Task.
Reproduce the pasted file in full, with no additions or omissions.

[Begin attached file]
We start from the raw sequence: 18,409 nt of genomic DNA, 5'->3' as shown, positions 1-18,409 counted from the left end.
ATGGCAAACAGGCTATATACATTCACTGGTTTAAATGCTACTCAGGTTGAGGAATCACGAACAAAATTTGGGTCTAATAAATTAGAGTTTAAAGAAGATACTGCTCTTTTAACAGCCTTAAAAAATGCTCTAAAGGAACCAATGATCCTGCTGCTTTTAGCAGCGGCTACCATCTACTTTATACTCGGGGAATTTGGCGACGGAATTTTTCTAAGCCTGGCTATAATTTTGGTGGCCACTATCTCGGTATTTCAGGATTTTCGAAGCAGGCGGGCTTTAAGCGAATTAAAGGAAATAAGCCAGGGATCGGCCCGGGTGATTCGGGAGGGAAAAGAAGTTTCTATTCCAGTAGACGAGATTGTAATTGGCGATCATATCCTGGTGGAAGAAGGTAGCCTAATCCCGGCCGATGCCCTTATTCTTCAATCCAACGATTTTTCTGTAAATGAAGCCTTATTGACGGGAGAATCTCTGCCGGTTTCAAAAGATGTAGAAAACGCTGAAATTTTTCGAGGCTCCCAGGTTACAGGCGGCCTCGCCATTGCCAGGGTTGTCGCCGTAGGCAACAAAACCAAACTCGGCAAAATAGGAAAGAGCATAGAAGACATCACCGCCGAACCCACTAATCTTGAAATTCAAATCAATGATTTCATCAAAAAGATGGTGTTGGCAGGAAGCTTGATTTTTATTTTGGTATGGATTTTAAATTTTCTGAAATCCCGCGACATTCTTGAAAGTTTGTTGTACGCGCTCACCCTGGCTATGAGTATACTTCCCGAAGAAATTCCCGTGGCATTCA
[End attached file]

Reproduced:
We start from the raw sequence: 18,409 nt of genomic DNA, 5'->3' as shown, positions 1-18,409 counted from the left end.
ATGGCAAACAGGCTATATACATTCACTGGTTTAAATGCTACTCAGGTTGAGGAATCACGAACAAAATTTGGGTCTAATAAATTAGAGTTTAAAGAAGATACTGCTCTTTTAACAGCCTTAAAAAATGCTCTAAAGGAACCAATGATCCTGCTGCTTTTAGCAGCGGCTACCATCTACTTTATACTCGGGGAATTTGGCGACGGAATTTTTCTAAGCCTGGCTATAATTTTGGTGGCCACTATCTCGGTATTTCAGGATTTTCGAAGCAGGCGGGCTTTAAGCGAATTAAAGGAAATAAGCCAGGGATCGGCCCGGGTGATTCGGGAGGGAAAAGAAGTTTCTATTCCAGTAGACGAGATTGTAATTGGCGATCATATCCTGGTGGAAGAAGGTAGCCTAATCCCGGCCGATGCCCTTATTCTTCAATCCAACGATTTTTCTGTAAATGAAGCCTTATTGACGGGAGAATCTCTGCCGGTTTCAAAAGATGTAGAAAACGCTGAAATTTTTCGAGGCTCCCAGGTTACAGGCGGCCTCGCCATTGCCAGGGTTGTCGCCGTAGGCAACAAAACCAAACTCGGCAAAATAGGAAAGAGCATAGAAGACATCACCGCCGAACCCACTAATCTTGAAATTCAAATCAATGATTTCATCAAAAAGATGGTGTTGGCAGGAAGCTTGATTTTTATTTTGGTATGGATTTTAAATTTTCTGAAATCCCGCGACATTCTTGAAAGTTTGTTGTACGCGCTCACCCTGGCTATGAGTATACTTCCCGAAGAAATTCCCGTGGCATTCA